Huawei Symantec Hardware Powers U.S. Critical Technology Research

Huawei Symantec, a joint venture between China's national champion firm Huawei Technologies and U.S. security giant Symantec, has secured its first high performance storage cluster win - the University of Tennessee's National Center for Computational Engineering. Huawei Symantec is 51% owned by Huawei and they defeated U.S. firms NetApp, EMC, and BlueArc among others for the UT sale. Well, not exactly Huawei Symantec directly. It was their channel partner MPAK Technology out of San Diego who made the sale. This has been Huawei's strategy ever since it became clear that the U.S. government wasn't going to cave in on its security concerns as easily as the U.K. government did. Rather than trying to sell direct, it has established partnerships with U.S. companies like MPAK and Force 10 Networks to do it for them. What will their equipment be used for? This is from UT's website:
The SimCenter: National Center for Computational Engineering is a center for integrated research and education whose primary goals are to establish next-generation technologies in computational modeling, simulation and design, to educate a new breed of interdisciplinary computational engineer who can solve a broad range of real-world engineering problems, and to provide consequent leadership and national impact in critical technology areas affecting defense, sustainable energy, environment, and health.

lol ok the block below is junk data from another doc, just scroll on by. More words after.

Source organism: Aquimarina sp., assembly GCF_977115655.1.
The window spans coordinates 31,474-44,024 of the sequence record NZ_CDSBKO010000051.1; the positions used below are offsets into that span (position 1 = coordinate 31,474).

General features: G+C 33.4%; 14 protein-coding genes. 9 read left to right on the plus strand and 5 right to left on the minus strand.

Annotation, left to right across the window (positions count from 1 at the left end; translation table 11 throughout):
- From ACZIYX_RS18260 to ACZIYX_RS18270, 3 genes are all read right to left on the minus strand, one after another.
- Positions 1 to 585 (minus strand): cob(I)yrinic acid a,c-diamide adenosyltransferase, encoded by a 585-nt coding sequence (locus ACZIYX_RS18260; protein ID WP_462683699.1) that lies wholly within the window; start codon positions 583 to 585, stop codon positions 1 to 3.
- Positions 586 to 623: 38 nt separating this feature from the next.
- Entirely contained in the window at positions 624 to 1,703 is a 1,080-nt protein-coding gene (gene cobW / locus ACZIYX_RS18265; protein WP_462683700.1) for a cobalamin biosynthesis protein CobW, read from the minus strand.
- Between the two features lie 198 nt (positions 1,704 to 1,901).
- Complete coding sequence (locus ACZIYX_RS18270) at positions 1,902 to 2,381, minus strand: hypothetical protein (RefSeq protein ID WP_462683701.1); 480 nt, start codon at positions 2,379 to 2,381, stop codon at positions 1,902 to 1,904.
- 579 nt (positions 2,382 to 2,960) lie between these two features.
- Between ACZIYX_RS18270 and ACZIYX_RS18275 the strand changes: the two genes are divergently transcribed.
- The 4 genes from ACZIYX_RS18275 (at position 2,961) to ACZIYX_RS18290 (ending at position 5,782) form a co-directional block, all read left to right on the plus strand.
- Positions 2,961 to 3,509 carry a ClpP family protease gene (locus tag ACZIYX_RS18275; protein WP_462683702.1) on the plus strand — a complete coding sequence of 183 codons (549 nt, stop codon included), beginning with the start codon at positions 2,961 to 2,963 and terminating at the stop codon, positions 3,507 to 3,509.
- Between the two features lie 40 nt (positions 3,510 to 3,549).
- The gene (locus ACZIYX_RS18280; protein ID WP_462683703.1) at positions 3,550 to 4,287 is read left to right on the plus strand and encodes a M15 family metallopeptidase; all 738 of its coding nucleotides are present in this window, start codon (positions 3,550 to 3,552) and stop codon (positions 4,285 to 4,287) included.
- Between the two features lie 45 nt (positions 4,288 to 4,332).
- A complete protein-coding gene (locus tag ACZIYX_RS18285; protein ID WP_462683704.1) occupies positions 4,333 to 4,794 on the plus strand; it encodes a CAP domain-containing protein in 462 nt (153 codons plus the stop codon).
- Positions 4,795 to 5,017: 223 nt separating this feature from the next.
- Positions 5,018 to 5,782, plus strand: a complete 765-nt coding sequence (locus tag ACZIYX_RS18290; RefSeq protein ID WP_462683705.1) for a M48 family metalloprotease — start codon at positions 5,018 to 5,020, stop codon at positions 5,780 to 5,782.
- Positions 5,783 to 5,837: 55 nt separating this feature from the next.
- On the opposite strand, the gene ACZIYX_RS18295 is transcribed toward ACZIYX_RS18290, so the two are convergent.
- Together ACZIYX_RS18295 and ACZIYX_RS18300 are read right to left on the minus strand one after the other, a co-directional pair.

Huawei priced themselves far below their competition and the University went with the lowest bidder. Did national security concerns factor in to the decision? I've sent the university an email with that very question. If they respond, I'll post it here. My guess is that security wasn't a factor at all.

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  1. What's the fuzz!?

    China is using technology from U.S companies, so the "security" issue is mutual. :-)


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